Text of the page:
Settings and Configuration#

This section describes some of the settings and configuration details you can change inside Pegasus.

Settings and environment files#

Pegasus uses environment variables and django-environ to manage settings. You can modify values directly in settings.py, but the recommended way to modify any setting that varies across environments is to use a .env file.

Out-of-the-box, Pegasus will include multiple .env files for your settings:

.env is for a native Python environment. It will be picked up by default if you run ./manage.py runserver. It is typically not checked into source control (since it may include secrets like API keys), so is included in the .gitignore.

.env.docker is for a Docker-based environment. It will override anything set in .env if you run with docker. It is also typically not checked into source control, so is ignored.

.env.example is an example file. It is not used for anything, but can be checked into source control so that developers can use it as a starting point for their .env or .env.docker files.

Newly downloaded projects will include a .env and .env.docker file, but projects pulled from git will typically only include a .env.example file.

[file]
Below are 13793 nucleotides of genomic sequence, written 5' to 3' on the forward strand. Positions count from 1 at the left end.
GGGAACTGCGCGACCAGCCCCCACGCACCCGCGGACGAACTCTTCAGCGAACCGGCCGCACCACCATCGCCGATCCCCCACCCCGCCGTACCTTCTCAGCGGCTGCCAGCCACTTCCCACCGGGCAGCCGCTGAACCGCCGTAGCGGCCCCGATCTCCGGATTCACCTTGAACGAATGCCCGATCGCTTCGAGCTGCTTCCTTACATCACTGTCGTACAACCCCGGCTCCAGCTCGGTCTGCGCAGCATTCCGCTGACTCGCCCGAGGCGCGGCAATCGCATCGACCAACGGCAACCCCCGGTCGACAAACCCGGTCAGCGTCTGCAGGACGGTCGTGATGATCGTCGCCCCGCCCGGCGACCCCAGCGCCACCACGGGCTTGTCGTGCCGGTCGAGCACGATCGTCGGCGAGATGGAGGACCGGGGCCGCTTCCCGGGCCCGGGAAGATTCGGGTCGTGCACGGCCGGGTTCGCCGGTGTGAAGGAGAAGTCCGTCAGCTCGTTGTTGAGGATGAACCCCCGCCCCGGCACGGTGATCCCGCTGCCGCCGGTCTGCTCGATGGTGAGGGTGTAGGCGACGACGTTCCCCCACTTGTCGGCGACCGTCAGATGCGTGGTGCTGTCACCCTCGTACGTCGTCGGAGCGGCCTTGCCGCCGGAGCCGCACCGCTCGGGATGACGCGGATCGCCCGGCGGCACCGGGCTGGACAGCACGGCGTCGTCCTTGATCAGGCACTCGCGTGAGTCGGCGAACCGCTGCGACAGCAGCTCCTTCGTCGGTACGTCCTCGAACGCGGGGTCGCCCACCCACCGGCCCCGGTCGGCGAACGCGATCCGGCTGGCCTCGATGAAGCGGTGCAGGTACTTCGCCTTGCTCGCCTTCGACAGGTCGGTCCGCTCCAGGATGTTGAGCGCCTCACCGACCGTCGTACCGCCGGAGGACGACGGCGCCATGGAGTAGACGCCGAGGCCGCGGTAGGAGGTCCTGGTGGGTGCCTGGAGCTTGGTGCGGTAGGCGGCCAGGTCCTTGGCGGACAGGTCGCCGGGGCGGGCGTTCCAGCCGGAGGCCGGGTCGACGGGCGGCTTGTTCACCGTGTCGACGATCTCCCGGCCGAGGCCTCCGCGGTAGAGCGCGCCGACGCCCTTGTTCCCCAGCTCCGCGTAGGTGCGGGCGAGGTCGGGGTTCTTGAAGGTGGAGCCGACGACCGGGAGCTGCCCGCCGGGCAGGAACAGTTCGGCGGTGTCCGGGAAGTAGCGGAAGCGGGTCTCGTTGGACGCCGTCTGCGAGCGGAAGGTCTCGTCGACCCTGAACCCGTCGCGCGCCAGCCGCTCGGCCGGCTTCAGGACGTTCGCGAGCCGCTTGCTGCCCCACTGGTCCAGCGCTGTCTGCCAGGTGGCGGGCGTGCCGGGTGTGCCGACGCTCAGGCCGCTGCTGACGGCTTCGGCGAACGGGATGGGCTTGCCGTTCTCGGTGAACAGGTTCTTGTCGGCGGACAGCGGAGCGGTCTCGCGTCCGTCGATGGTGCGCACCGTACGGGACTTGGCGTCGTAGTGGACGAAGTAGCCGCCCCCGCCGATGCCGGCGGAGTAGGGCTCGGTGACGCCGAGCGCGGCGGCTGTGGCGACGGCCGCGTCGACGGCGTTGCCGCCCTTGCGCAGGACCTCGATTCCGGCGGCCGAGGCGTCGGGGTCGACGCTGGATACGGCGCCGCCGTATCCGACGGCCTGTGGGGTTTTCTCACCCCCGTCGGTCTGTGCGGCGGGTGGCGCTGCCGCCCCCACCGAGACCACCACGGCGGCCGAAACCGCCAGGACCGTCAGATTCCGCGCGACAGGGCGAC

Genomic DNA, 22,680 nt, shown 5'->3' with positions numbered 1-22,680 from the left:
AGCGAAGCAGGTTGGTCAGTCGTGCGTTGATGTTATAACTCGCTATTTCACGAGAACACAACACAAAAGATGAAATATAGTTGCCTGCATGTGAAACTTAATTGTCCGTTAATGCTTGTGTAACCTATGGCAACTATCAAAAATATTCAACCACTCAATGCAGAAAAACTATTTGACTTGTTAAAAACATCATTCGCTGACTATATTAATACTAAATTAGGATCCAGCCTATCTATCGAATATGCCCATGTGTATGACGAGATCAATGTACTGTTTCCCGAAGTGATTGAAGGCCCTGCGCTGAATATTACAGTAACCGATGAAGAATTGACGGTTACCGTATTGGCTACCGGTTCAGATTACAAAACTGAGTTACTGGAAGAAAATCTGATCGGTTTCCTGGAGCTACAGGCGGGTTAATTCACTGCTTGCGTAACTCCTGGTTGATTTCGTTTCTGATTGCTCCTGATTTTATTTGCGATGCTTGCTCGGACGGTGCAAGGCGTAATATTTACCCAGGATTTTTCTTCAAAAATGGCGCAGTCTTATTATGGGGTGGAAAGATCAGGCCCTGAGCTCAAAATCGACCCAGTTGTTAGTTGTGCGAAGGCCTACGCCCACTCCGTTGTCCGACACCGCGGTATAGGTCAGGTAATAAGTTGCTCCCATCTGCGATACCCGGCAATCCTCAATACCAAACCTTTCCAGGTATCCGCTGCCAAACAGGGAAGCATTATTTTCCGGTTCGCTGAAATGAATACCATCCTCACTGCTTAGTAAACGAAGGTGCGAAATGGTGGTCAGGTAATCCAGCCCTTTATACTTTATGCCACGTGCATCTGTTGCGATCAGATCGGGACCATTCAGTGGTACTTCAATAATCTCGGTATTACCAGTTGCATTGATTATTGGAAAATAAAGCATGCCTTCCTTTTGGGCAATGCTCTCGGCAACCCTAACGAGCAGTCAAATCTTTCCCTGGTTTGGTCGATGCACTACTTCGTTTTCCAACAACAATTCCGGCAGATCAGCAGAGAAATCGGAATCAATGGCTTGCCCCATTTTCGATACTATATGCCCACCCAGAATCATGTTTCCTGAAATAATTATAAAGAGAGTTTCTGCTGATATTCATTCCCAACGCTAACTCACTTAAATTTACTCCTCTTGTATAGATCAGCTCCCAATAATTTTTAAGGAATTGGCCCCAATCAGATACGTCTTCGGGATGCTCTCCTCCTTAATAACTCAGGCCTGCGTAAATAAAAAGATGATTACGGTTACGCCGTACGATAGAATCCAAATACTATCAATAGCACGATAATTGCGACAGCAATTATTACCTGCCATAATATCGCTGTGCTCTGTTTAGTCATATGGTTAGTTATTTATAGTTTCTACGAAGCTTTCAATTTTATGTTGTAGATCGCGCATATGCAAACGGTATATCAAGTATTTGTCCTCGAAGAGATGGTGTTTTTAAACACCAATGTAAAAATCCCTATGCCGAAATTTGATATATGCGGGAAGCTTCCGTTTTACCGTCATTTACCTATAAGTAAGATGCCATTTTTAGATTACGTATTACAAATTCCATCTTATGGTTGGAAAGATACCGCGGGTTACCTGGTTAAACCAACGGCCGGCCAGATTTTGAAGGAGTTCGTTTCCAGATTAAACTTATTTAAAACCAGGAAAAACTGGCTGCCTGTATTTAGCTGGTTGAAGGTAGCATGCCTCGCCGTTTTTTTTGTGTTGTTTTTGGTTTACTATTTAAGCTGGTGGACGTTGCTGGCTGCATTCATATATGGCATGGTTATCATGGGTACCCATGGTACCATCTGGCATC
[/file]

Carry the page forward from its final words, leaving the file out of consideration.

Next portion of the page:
Note: Pegasus versions prior to 2023.1 may not include all of these files.

Settings environment precedence#

Most settings are configured in the form:

SOME_VALUE = env('SOME_VALUE', default='')

As mentioned above, it is recommended to set these values in your environment / .env file, which will always work as expected.

The environment takes precedence over the default if it’s set—even if it is set to an empty value. This can lead to confusing behavior.

For example, if in your .env file you have this line:

SOME_VALUE=''

And in your settings.py you provide a default:

SOME_VALUE = env('SOME_VALUE', default='my value')

The default will be ignored, and SOME_VALUE will be an empty string.

To fix this, either remove the value entirely from your .env file, or explicitly set the value in your settings.py (instead of using the default argument). E.g.

SOME_VALUE = 'my value'